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New proposals included a multi-million pound plan to transform the north-west area of Paisley and significant investment to support Renfrewshire’s most vulnerable groups.

The council’s budget, which was set today, outlined proposals for a new landscaped town park – with outdoors events space, on the site of the current St James’ playing fields.

The Council will also take forward a landmark proposal to deliver a £15 million regional sports village in Ferguslie with state-of-the-art facilities for local people and elite athletes. The project will be developed in partnership with The University of the West of Scotland (UWS), and St Mirren FC, with the council pledging £7.5m towards the joint costs of both Paisley north-west projects.

Detailed proposals will be developed in the coming months to enable people to have their say on the opportunities which will be available and to help shape what will be delivered.

£8.7million will be directed to support the new Renfrewshire Health and Social Care Partnership with resources earmarked to secure the Living Wage for employees of non-council social care providers in Renfrewshire. As part of this, £974,000 will go towards measures to reduce the charges which senior citizens and adults pay for non-residential care.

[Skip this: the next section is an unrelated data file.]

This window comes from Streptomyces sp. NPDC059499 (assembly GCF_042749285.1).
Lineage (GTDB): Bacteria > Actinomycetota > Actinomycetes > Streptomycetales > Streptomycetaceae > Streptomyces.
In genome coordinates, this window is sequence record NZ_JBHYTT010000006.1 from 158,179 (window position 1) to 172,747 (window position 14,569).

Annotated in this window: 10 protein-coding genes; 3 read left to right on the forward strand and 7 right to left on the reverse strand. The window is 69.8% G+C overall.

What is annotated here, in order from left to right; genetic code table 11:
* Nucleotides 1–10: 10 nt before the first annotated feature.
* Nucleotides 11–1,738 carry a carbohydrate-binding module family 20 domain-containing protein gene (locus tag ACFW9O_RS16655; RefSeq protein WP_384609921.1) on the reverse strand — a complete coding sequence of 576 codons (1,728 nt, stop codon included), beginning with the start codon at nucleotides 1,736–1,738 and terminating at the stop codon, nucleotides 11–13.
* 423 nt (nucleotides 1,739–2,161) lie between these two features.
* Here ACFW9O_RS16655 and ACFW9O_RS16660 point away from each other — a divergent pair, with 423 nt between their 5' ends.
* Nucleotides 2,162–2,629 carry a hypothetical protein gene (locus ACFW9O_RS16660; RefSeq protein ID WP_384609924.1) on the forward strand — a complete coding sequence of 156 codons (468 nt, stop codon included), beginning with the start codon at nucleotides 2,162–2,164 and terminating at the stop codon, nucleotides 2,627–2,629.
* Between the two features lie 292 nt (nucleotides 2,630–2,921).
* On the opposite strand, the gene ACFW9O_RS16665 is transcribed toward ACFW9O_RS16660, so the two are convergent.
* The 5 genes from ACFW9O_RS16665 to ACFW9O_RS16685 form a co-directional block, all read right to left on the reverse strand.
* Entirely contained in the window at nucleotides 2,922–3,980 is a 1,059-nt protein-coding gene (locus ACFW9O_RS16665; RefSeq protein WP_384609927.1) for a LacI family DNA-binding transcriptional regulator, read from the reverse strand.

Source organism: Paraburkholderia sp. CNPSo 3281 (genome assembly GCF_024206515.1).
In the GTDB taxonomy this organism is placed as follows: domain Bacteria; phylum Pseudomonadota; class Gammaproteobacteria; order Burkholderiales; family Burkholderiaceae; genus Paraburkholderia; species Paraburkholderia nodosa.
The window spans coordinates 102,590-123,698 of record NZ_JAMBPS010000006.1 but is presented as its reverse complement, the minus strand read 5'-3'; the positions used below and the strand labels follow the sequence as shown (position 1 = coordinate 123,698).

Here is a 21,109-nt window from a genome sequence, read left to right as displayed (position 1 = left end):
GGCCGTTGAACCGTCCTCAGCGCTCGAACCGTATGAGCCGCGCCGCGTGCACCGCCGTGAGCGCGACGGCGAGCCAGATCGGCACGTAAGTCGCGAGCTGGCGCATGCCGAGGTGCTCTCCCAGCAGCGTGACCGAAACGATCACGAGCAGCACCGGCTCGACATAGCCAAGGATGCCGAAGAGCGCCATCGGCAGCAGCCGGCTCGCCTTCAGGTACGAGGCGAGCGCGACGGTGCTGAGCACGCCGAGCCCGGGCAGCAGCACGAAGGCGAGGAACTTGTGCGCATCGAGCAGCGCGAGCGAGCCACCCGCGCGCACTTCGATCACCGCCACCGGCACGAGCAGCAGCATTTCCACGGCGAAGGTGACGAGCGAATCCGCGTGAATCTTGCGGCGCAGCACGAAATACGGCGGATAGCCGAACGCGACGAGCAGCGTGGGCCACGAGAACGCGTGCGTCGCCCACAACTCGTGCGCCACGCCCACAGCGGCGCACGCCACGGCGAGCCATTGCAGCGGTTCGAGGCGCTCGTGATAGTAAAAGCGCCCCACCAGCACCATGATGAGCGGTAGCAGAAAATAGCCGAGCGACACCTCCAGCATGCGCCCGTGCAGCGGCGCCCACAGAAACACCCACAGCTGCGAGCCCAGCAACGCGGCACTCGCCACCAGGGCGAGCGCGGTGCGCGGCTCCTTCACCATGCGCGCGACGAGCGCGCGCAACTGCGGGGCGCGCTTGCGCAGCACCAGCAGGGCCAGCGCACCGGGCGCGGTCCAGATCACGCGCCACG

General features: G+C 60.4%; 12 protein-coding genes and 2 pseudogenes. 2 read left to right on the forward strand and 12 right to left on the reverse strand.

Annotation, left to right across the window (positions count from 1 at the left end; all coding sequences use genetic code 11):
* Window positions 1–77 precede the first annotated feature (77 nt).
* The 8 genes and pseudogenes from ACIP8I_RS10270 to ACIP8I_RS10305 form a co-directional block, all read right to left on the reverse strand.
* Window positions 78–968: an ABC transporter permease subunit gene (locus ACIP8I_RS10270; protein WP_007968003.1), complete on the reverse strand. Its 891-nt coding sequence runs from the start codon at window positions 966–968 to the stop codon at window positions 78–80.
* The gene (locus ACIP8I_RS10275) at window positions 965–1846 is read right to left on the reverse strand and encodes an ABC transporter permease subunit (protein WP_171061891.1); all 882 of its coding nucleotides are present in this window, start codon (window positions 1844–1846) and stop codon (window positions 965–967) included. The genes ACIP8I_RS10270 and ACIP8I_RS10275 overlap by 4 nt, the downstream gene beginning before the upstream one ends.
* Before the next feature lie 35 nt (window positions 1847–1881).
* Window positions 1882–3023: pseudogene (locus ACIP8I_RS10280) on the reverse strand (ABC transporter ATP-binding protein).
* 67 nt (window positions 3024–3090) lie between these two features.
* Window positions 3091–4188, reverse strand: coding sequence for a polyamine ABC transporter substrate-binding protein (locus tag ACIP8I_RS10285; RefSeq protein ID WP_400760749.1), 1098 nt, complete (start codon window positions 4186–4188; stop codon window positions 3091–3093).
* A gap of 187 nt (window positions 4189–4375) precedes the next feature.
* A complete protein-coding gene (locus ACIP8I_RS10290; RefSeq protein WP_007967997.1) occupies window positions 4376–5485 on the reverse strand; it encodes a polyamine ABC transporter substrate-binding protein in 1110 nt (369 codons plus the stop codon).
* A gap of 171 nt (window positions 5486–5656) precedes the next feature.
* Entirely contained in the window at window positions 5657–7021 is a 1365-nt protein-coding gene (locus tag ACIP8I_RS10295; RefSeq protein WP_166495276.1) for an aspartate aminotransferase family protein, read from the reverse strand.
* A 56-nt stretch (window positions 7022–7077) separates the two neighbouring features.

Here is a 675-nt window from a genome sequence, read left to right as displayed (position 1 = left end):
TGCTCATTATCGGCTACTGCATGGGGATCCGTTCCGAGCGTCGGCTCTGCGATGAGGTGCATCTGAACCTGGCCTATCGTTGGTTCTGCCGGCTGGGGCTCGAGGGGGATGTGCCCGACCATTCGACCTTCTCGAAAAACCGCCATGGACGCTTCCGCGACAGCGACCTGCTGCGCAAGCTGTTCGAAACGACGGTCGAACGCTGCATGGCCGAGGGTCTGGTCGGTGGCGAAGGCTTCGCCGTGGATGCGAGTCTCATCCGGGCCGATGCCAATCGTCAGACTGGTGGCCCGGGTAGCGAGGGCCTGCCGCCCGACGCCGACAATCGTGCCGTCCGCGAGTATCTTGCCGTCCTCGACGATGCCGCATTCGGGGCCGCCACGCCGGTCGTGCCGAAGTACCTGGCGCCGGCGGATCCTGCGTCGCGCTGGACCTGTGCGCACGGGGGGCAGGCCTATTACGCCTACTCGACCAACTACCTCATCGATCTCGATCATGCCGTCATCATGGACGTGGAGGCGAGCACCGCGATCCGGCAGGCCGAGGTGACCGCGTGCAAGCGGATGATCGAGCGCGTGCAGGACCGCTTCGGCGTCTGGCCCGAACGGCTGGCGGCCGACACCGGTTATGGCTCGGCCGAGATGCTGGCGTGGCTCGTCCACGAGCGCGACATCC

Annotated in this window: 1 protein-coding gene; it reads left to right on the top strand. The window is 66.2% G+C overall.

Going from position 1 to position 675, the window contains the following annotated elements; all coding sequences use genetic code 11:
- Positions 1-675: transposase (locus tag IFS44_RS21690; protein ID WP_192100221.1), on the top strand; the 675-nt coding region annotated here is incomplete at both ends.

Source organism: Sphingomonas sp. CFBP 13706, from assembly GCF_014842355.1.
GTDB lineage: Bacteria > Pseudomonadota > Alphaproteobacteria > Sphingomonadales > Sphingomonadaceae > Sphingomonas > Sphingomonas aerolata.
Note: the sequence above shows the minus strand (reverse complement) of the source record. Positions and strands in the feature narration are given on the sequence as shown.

Renfrewshire Council Leader Mark Macmillan said: “People in Renfrewshire will know that this has been a very challenging budget to prepare.

“Local government in general and Renfrewshire in particular, has seen major cuts in funding from the Scottish Government.

“However, we have remained true to our priorities of giving people more opportunities by investing in education, helping families, supporting jobs and investment, and continuing the regeneration of Renfrewshire.

“We have protected spending in education, including maintaining teacher numbers. Frontline services have been sustained, and we have prioritised social work services which protect our youngest, our oldest, and our most vulnerable.

“Our ambition for Renfrewshire remains unchanged and there is a lot to look forward to. The £1.13billion Glasgow and Clyde Valley City Deal will deliver jobs, investment and infrastructure improvements.

“And Paisley’s bid to become UK City of Culture 2021 is spearheading a major events and cultural programme which will transform the town and deliver long lasting social and economic benefits across all of Renfrewshire.